Rhode Island’s Pneuhaus is stretching the boundaries of inflatable spaces to create art galleries, event spaces, and more.
An art and design collective founded by Matt Muller, Levi Bedall, and Augie Lehrecke, Pneuhaus began creating pneumatic architectural installations in 2014. The idea came about through a collaboration with a group at the Rhode Island School of Design (RISD) who wanted to create an interdisciplinary, mobile gallery space for students to gather, display their work, and host events.
“After making one and inflating it for the first time,” recalls Bedall, who, along with Lehrecke, was then an undergrad in furniture design at RISD, “we were so excited about the energy and engagement people brought to the space that we decided to focus on making more inflatables for our thesis.” The team soon discovered huge potential for innovation in the medium.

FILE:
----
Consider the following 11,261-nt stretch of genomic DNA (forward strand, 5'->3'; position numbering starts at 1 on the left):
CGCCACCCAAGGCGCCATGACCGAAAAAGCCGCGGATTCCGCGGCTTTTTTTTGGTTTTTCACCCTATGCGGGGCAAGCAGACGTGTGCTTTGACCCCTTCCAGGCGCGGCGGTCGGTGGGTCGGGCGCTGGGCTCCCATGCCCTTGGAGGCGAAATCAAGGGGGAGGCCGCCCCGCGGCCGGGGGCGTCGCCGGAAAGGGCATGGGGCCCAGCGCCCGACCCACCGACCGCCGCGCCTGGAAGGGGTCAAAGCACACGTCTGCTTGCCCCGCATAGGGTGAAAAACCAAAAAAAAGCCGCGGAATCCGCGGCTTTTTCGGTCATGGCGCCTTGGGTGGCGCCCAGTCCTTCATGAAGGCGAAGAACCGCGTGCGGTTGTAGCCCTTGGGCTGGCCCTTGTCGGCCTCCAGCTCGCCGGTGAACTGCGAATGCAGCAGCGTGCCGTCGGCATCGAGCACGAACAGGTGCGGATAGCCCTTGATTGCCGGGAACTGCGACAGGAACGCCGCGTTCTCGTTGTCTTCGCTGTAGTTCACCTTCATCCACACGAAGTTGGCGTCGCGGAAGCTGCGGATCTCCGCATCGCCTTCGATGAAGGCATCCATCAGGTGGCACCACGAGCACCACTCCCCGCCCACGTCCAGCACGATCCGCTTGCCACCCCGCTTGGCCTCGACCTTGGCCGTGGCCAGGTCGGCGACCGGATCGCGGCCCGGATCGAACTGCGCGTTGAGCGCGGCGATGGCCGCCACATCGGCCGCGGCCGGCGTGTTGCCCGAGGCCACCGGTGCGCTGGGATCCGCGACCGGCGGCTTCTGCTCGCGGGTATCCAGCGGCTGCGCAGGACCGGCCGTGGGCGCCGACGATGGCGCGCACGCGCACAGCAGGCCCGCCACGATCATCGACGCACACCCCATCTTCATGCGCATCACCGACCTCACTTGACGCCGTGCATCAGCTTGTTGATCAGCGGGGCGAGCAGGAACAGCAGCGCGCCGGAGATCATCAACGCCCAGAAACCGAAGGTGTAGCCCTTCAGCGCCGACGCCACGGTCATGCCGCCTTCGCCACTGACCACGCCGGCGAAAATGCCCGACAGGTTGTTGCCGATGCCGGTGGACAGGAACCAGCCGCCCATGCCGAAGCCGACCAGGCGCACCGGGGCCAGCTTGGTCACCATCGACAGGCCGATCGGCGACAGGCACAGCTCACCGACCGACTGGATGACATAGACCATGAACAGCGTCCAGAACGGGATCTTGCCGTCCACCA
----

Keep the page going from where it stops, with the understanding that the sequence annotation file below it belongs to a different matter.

Recent works include Pneumatic Masonry, an ongoing exploration of semipermanent inflatable construction; Camera Obscura, a modern take on traditional pinhole image projection; and 40 Foot Dome, an empty void that can be used for video art, music, dance performances, and more. Because they’re packable, the inflatables can be transported and rented easily for a wide variety of events.
Looking to the future, Bedall says the collective plans to “continue pushing the boundaries of inflatable spaces,” and also hopes to expand the scale of objects made—with furniture and toys on one end and more permanent buildings on the other. “We are very fortunate to be in a position where our work kind of advertises itself,” he says.
Top image: Fabric Prism No. 2, Pneuhaus. Photo courtesy of Pneuhaus